Labor supply flexibility and portfolio choice in a life cycle model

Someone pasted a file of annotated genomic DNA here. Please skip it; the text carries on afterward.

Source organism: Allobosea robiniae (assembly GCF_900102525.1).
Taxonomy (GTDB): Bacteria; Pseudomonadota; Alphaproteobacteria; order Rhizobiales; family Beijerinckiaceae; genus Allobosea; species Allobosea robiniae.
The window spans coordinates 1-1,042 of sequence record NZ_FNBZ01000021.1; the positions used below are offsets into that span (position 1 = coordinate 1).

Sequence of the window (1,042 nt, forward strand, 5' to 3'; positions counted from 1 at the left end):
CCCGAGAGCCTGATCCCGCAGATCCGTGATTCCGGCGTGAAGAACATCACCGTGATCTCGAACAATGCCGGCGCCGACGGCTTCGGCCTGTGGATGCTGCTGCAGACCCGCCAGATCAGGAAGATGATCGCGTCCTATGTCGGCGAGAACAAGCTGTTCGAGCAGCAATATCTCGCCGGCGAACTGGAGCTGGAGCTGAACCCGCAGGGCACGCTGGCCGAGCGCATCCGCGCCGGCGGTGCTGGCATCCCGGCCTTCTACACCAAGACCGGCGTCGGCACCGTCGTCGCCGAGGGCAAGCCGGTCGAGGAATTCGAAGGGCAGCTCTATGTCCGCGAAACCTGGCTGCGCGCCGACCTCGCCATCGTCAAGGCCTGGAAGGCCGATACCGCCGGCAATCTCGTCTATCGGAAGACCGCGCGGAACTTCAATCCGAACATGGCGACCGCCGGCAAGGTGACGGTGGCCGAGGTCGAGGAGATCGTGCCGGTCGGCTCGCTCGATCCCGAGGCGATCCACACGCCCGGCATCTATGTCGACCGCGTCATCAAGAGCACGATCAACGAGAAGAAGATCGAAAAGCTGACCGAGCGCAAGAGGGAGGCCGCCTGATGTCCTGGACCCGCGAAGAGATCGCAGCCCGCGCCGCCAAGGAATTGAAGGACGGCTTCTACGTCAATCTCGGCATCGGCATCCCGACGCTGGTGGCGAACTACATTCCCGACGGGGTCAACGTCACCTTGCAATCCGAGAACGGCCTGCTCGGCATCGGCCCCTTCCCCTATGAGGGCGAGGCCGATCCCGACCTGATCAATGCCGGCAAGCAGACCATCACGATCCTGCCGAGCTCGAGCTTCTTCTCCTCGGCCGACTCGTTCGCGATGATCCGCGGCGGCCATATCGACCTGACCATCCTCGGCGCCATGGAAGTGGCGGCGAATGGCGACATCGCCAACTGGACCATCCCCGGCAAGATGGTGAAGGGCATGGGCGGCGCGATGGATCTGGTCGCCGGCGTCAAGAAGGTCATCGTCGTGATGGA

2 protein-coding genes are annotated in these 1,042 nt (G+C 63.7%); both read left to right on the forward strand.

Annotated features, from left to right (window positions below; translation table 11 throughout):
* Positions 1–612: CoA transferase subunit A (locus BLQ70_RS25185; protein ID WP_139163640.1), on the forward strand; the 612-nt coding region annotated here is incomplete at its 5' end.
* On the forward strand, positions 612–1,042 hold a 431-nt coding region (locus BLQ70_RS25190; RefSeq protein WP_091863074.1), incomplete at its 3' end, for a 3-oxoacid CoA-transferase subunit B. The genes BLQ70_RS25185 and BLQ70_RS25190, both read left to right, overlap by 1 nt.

This paper examines the effect of the labor-leisure choice on portfolio and consumption decisions over an individual's life cycle. The model incorporates the fact that individuals may have considerable flexibility in varying their work effort (including their choice of when to retire). Given this flexibility, the individual simultaneously determines optimal levels of current consumption, labor effort, and an optimal financial investment strategy at each point in his life cycle. We show that labor and investment choices are intimately related. The ability to vary labor supply ex post induces the individual to assume greater risks in his investment portfolio ex ante. The model explains why the young (enjoying greater labor flexibility over their working lives) may take greater investment risks than the old. It also offers an explanation as to why consumption spending is relatively "smooth" despite volatility in asset prices. Finally, the paper provides a compact method for valuing the risky cash flows associated with future wage income.
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